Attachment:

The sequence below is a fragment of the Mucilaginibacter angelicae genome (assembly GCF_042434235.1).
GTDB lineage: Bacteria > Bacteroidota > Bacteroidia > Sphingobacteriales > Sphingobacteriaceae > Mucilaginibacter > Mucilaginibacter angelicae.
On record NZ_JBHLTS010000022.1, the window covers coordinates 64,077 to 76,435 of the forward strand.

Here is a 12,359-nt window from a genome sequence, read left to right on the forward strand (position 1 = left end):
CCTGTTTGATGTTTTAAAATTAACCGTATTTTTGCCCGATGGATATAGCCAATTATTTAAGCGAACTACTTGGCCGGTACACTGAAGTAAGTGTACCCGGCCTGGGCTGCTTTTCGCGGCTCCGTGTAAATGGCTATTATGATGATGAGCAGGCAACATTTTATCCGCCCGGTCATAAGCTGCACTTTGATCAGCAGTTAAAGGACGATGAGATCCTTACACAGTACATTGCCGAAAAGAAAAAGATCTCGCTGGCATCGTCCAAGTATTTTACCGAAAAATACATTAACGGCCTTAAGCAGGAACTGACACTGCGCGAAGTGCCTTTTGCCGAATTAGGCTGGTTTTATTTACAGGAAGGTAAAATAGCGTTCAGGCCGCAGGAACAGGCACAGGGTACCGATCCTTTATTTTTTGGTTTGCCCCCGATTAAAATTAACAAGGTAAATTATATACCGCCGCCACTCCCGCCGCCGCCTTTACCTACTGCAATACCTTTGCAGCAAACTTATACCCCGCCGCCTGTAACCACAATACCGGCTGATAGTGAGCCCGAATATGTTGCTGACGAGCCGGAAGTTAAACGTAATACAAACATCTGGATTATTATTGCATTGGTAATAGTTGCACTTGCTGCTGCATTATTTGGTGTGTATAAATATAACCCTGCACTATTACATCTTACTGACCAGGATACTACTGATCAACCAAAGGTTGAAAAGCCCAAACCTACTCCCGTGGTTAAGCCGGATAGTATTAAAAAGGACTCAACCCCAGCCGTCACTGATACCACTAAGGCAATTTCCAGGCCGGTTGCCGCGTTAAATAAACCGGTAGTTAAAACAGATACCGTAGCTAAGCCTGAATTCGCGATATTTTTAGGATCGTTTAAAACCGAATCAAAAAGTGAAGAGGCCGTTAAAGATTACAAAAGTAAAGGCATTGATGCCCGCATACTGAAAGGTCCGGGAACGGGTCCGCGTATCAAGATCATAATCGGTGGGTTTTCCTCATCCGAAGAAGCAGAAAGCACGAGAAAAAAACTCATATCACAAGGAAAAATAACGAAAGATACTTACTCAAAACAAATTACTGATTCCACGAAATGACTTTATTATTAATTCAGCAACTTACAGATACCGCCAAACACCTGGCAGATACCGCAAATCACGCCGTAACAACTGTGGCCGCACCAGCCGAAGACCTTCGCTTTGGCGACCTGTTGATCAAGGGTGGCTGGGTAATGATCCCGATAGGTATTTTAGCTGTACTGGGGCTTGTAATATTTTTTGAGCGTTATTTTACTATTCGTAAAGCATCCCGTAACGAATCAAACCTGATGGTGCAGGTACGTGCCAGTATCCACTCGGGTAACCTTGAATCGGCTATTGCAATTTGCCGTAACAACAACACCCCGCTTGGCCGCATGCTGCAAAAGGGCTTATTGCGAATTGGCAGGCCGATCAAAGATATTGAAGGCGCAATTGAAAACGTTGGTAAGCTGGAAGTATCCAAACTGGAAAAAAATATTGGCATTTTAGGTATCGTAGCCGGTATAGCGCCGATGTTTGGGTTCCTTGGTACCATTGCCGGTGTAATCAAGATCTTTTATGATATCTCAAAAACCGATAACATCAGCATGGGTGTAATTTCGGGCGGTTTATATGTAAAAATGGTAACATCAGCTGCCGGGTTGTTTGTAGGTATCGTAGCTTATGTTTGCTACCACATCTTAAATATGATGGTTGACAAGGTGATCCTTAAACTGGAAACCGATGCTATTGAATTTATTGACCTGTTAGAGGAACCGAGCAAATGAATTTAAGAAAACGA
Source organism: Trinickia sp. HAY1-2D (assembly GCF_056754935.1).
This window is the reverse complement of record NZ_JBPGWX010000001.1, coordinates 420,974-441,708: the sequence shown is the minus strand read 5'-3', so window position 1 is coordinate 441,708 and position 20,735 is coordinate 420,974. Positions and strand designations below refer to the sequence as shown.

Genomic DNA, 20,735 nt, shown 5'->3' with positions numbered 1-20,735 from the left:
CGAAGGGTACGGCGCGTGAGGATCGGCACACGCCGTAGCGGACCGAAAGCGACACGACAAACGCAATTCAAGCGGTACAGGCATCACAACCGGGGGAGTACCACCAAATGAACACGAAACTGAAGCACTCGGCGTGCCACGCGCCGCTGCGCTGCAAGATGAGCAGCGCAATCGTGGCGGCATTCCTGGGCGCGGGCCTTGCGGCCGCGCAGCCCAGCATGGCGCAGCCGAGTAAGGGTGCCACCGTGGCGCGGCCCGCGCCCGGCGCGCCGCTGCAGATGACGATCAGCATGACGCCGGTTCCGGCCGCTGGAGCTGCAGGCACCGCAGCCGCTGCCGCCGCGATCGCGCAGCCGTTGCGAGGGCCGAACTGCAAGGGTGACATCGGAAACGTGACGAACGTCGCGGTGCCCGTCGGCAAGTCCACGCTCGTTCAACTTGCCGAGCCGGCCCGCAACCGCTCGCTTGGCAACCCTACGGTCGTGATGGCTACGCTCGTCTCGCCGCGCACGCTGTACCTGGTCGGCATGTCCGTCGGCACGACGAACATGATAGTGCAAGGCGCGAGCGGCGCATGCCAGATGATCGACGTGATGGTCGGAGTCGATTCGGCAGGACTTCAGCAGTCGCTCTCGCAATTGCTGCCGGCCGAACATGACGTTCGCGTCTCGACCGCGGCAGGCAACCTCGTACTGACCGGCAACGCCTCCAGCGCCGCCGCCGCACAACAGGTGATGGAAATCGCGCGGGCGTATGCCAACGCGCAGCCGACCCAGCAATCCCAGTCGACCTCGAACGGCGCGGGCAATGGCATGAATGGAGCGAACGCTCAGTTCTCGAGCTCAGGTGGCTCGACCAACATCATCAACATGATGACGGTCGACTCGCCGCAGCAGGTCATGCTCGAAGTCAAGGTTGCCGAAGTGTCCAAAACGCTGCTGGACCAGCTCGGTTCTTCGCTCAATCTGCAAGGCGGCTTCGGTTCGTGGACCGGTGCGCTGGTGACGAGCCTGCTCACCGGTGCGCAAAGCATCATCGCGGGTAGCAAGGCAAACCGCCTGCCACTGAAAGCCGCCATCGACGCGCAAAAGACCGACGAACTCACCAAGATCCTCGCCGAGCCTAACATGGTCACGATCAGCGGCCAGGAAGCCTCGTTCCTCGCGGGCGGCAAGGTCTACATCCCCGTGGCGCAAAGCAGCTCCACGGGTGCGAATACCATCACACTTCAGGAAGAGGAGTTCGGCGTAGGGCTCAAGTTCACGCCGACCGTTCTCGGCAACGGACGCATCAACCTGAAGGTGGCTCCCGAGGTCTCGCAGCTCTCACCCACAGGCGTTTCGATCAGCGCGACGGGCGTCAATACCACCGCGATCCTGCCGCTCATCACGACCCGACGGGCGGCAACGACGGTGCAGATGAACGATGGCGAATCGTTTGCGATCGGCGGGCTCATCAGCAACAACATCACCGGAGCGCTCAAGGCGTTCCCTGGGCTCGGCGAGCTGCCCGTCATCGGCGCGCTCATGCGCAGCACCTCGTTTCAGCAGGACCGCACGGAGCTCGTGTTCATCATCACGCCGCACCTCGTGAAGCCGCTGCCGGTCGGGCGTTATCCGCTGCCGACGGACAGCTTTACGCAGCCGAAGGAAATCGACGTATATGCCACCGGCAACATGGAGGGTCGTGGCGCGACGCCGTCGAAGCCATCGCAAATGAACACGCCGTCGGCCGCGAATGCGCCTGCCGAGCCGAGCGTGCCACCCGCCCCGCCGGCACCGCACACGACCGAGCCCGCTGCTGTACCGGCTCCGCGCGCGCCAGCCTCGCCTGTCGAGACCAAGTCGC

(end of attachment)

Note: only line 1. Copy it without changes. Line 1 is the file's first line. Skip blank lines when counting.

The sequence below is a fragment of the Mucilaginibacter angelicae genome (assembly GCF_042434235.1).